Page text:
What slasher and savage cannibal movies had in common was that the cannibals were more of the hunter-gatherer type, setting traps or chasing potential prey, as our ancestors did for a couple of hundred thousand years before the agricultural revolution started, some ten thousand years ago. At that time, we started selectively breeding animals, confining them, controlling their lifecycles, harvesting their bodily secretions, and slaughtering them for meat at our convenience. This movie, The Farm, takes that social evolution into the world of cannibals. What if our backroad cannibals didn’t just chase down tourists, but farmed humans for their meat and their milk?

It’s an intriguing premise, which starts with the traditional horror preamble, a young couple, Nora (Nora Yessayan, who also did the casting) and Alec (Alec Gaylord) stopping for the night somewhere they should know better than to stop, much like Brad and Janet in Rocky Horror Show.

These films have a formula – the sassy, city folk, some of them in an unmarried relationship (and being judged and often punished for it).

The diner with food of an indeterminable origin, the gas station with the weird attendant.

The house or motel with some nasty surprises (e.g. bloodstained sheets), and (yes) the monster under the bed.

But The Farm goes off in another direction after that. The young couple are captured and put in cages.

They are gagged, and so they are voiceless, the way we consider farm animals to be, and treated ruthlessly by the farmers, who are mostly wearing animal masks.

Nora is tied with her legs apart and artificially inseminated, as happens to millions of cows every year.

Alec is confined, knocked on the head and taken off to where human meat is harvested. Somehow, he survives that and comes looking for Nora.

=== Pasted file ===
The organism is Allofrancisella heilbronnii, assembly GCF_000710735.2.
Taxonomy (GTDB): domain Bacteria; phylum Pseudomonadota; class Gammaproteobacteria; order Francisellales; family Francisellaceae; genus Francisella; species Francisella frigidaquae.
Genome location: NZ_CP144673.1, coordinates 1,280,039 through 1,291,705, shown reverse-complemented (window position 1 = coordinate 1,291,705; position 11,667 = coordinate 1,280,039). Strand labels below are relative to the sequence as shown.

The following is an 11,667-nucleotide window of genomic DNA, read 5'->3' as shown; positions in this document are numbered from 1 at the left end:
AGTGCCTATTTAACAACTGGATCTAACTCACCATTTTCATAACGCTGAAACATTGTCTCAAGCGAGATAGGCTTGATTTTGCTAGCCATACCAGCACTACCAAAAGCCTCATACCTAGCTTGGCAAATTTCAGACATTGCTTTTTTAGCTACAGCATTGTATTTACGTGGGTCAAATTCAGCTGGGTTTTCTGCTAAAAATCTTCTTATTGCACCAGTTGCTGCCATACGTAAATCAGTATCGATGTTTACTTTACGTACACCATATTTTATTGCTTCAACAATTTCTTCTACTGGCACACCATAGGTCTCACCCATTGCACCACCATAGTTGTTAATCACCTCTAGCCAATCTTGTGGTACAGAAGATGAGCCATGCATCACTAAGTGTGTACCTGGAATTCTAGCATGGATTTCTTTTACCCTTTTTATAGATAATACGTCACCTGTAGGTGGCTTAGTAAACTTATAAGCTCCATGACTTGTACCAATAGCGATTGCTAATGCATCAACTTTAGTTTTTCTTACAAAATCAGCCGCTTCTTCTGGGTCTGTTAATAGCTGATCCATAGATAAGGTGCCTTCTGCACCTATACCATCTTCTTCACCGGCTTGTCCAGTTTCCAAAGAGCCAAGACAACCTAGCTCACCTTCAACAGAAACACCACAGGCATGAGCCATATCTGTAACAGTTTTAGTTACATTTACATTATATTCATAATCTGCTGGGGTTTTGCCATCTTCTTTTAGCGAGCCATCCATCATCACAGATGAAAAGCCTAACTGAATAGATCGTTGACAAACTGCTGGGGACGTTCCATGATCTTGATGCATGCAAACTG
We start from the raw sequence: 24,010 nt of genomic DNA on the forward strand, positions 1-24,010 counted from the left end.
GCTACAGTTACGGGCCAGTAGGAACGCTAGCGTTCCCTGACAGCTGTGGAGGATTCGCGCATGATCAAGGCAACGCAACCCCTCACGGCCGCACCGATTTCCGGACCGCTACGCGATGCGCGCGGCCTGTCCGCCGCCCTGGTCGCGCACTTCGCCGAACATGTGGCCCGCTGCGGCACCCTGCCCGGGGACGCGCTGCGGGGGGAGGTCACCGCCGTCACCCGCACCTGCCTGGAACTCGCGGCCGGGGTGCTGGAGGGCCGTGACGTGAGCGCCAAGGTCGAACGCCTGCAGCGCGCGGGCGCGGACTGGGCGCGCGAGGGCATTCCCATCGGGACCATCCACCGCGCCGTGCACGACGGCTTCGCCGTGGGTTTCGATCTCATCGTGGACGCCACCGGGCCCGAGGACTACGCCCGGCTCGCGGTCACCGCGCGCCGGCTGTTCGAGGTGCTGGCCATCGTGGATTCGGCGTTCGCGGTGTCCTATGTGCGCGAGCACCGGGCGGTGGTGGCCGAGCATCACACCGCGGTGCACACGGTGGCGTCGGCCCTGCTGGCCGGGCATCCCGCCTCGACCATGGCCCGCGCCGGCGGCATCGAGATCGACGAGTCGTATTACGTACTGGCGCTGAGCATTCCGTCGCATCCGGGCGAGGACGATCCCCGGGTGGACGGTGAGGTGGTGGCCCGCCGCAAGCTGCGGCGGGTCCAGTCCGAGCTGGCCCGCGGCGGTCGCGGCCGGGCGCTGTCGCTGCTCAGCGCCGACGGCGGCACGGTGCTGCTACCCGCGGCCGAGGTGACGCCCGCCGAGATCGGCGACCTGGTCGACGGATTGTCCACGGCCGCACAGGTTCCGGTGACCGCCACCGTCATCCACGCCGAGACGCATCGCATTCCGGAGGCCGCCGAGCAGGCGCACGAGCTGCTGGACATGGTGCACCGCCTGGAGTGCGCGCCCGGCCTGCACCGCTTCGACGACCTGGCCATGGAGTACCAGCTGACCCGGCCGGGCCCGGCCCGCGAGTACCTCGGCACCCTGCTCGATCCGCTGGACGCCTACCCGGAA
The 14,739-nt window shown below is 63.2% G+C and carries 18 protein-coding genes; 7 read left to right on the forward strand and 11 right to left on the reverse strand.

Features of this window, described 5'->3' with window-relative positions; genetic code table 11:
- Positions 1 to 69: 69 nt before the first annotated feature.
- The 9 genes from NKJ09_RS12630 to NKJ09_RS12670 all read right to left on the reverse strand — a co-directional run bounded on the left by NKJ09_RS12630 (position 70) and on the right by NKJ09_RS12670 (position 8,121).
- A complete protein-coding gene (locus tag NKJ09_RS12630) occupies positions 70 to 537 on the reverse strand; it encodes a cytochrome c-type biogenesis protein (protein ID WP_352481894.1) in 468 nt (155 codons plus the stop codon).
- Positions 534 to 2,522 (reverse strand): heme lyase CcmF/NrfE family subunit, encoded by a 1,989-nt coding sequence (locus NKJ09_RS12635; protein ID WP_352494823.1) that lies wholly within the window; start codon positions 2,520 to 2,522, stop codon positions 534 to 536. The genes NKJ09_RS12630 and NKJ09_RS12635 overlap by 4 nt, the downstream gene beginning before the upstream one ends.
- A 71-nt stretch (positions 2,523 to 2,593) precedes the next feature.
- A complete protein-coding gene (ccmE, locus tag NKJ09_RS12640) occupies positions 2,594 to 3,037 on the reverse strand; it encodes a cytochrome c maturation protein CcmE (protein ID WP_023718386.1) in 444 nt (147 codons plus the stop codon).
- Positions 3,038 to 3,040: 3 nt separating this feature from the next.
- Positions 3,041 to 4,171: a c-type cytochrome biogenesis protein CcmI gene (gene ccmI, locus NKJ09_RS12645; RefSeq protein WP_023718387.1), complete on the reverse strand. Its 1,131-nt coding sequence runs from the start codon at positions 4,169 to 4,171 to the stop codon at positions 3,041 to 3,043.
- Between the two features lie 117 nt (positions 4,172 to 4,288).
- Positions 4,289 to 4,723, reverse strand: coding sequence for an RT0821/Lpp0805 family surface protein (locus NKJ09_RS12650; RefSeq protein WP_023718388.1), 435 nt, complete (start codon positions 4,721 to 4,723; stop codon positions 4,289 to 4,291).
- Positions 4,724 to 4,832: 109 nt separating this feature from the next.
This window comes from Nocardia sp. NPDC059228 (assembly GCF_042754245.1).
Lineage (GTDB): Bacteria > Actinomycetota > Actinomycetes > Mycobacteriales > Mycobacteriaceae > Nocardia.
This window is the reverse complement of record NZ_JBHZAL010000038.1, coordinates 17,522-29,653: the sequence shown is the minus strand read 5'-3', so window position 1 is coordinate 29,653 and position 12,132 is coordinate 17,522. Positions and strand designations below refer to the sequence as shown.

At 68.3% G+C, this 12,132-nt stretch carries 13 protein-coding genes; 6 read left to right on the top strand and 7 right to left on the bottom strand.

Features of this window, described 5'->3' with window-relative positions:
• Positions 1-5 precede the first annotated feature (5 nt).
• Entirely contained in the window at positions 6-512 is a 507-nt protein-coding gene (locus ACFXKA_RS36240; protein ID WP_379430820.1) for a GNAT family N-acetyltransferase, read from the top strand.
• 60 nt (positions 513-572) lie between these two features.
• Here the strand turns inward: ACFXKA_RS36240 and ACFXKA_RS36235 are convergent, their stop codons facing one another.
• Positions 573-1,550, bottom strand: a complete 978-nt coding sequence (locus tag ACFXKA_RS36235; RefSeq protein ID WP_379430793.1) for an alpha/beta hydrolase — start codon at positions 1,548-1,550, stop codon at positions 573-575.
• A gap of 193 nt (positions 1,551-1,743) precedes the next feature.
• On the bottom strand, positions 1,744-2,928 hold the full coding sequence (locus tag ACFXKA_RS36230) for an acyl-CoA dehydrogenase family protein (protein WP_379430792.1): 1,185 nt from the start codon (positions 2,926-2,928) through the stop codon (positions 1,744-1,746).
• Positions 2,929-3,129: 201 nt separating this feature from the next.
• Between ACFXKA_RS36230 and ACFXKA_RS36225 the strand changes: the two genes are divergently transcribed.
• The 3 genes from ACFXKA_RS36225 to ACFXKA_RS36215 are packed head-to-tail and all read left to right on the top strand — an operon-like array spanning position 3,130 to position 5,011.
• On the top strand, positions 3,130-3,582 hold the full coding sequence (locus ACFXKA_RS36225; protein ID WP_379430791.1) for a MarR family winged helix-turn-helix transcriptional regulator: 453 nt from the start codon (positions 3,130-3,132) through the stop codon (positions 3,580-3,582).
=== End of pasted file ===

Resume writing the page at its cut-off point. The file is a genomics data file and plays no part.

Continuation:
The farm is a catering company, cooking and selling the meat for festive events.

The captured human men are killed whenever fresh meat is needed, the women are fitted to suction machines and their milk is collected.

When they can no longer become pregnant, they are added to the butchery.

I guess we are (most of us) aware that cows, like all mammals, have to give birth before they produce milk. On this farm, as on dairy farms world-wide, the babies are waste products of milk production and are killed soon after they are born. That indifferent killing of the innocent is the most disturbing scene of the film.

Look, it’s BUSINESS. Just as billions of male chicks are minced alive at hatcheries because they can’t lay eggs, so dairy calves are killed if they can’t produce milk, and human babies dashed against the concrete floor in the milking sheds of The Farm. Of course, businesses of all sorts have production and quality problems, and have to deal with unhappy customers.

Nora and Alec escape and seek refuge in a church. How much sympathy would an escaped cow or sheep or pig get in a church? It does give us an understanding of the ideology of the Farm though, with it’s mural based on Matthew 19:14:

Suffer little children, and forbid them not, to come unto me: for of such is the kingdom of heaven.

Farmed animals are often compared to children in that they are vulnerable, selectively bred to be dependent and of course are mostly slaughtered when still infant or barely adult. The Dean of St Paul’s, William Ralph Inge, wrote in “The Idea of Progress”,

“We have enslaved the rest of the animal creation, and have treated our distant cousins in fur and feathers so badly that beyond doubt, if they were able to formulate a religion, they would depict the Devil in human form.”

Nora and Alec, at the start of the film, stopped at a café near the Farm, where they were watched as they uncaringly ate beef and bacon burgers. They were, without their knowledge, judged guilty of eating flesh, of cannibalism of their fellow mammals, and the “animals” are now harvesting their bodies in return.

Eric from scariesthings.com summarised:

“this is a tough watch for most audiences and is even a little rough for hardened horror fans”

The reviewers either loved or hated The Farm. Very few thought it was just OK; it was either slammed as stupid and badly made or lauded as a brilliant expose of modern animal agriculture, told in a looking-glass world where we are the animals. I tend to the second view, but I hope you will get the chance to decide for yourself. The film seems to be on Amazon Prime.

I won’t tell you the ending, but the poster kinda gives it away…